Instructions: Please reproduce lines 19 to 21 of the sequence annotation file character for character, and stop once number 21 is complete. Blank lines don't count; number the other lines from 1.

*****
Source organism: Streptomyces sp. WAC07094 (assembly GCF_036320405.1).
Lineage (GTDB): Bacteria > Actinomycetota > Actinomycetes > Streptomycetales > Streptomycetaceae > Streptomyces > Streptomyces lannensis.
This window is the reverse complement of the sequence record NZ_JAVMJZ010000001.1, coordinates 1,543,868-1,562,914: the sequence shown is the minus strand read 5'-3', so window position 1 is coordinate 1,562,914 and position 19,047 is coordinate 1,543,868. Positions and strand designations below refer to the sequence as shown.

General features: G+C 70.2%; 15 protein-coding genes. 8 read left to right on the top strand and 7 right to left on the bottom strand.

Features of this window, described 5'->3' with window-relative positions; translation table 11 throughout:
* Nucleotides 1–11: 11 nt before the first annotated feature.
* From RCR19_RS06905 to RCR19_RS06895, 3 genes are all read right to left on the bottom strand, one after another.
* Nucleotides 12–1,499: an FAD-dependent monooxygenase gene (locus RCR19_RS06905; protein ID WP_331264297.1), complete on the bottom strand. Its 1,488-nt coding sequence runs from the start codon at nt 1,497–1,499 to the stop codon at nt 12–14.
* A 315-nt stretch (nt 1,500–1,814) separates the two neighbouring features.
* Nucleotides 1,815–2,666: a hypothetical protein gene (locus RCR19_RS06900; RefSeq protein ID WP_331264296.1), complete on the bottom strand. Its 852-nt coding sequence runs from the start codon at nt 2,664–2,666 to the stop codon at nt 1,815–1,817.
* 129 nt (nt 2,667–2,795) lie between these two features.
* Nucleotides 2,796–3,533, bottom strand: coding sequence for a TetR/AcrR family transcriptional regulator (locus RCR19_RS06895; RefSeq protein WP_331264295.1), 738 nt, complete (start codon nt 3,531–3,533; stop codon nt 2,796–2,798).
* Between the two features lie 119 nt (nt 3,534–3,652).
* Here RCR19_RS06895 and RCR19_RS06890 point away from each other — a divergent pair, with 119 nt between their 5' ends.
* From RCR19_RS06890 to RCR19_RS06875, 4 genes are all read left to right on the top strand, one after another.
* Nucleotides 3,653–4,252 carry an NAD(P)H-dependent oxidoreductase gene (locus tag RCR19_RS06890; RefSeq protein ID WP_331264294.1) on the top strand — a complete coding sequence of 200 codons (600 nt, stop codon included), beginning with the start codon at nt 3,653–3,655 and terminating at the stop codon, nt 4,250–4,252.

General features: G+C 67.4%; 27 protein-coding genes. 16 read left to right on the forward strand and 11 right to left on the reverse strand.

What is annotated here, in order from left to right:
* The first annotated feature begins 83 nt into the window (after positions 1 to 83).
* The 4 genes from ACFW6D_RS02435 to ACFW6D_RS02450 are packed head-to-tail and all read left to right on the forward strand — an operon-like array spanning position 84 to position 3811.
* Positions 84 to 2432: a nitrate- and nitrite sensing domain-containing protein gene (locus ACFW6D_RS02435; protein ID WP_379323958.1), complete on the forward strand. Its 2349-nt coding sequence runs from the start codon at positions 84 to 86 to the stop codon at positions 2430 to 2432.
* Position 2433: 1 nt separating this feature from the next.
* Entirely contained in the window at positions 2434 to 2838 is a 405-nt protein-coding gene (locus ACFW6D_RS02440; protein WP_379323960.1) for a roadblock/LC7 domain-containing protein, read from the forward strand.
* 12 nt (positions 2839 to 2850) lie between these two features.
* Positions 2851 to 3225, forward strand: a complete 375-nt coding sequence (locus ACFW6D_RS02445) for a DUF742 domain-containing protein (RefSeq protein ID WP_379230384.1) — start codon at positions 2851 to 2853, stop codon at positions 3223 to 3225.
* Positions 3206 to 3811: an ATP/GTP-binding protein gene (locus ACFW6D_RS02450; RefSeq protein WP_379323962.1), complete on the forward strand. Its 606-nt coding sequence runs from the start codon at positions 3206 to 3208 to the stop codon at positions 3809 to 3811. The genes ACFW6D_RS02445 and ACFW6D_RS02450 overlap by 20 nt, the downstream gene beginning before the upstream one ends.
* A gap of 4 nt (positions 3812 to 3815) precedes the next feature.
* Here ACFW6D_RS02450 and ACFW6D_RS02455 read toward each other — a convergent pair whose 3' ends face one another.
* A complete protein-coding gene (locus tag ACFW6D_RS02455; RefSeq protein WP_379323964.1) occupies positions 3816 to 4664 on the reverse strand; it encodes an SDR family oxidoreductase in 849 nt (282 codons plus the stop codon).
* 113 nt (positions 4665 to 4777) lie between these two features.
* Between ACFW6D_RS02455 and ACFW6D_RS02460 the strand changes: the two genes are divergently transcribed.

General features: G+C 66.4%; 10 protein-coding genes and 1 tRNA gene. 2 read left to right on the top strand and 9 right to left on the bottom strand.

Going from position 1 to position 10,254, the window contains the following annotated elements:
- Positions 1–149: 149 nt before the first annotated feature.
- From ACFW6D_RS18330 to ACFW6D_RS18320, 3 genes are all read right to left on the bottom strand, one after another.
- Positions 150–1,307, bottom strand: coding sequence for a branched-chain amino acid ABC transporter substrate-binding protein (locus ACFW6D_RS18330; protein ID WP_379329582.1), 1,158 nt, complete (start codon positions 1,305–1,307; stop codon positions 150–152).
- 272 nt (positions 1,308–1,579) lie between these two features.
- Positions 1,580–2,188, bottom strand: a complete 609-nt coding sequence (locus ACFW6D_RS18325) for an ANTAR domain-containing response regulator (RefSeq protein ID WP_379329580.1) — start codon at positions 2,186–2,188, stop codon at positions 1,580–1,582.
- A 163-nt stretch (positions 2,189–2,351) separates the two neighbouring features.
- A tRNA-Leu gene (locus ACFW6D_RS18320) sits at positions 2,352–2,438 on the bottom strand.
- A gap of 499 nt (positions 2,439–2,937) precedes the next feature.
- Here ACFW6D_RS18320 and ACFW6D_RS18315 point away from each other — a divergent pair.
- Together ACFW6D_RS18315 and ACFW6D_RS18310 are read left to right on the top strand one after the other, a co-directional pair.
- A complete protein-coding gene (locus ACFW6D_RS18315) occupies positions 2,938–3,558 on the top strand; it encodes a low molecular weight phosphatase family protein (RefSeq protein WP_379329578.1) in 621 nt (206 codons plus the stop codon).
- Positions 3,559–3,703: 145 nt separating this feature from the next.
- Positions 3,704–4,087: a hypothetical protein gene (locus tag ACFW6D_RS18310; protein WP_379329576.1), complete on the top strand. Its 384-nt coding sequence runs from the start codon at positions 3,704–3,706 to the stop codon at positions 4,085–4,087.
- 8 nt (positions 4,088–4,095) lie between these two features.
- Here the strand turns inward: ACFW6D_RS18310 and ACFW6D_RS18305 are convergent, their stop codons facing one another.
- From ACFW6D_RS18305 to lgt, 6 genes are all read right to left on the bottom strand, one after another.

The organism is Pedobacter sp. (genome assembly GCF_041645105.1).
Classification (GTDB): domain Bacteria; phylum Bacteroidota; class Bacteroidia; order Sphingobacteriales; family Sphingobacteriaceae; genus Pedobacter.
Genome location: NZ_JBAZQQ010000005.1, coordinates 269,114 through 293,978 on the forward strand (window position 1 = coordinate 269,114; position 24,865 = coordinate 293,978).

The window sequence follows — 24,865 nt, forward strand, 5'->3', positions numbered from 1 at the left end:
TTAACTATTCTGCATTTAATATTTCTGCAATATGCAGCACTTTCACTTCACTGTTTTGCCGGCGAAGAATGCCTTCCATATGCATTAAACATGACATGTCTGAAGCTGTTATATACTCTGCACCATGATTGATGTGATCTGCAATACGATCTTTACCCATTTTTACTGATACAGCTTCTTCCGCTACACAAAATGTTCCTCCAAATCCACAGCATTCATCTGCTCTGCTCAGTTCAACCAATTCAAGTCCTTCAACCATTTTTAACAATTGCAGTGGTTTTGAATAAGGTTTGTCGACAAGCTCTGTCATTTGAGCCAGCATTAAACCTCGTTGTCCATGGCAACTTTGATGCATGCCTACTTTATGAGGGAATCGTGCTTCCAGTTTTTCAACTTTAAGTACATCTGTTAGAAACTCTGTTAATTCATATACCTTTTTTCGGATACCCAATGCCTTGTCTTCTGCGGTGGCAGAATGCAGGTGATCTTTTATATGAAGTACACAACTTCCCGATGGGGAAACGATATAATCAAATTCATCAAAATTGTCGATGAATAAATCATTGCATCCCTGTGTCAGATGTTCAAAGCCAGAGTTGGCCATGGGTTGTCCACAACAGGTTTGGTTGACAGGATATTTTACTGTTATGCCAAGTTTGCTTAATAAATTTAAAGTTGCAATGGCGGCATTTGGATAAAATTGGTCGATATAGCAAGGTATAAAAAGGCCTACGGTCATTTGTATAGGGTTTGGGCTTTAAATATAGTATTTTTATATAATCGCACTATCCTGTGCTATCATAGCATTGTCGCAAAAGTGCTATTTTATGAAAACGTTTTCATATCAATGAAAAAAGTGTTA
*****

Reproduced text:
* The first annotated feature begins 83 nt into the window (after positions 1 to 83).
* The 4 genes from ACFW6D_RS02435 to ACFW6D_RS02450 are packed head-to-tail and all read left to right on the forward strand — an operon-like array spanning position 84 to position 3811.
* Positions 84 to 2432: a nitrate- and nitrite sensing domain-containing protein gene (locus ACFW6D_RS02435; protein ID WP_379323958.1), complete on the forward strand. Its 2349-nt coding sequence runs from the start codon at positions 84 to 86 to the stop codon at positions 2430 to 2432.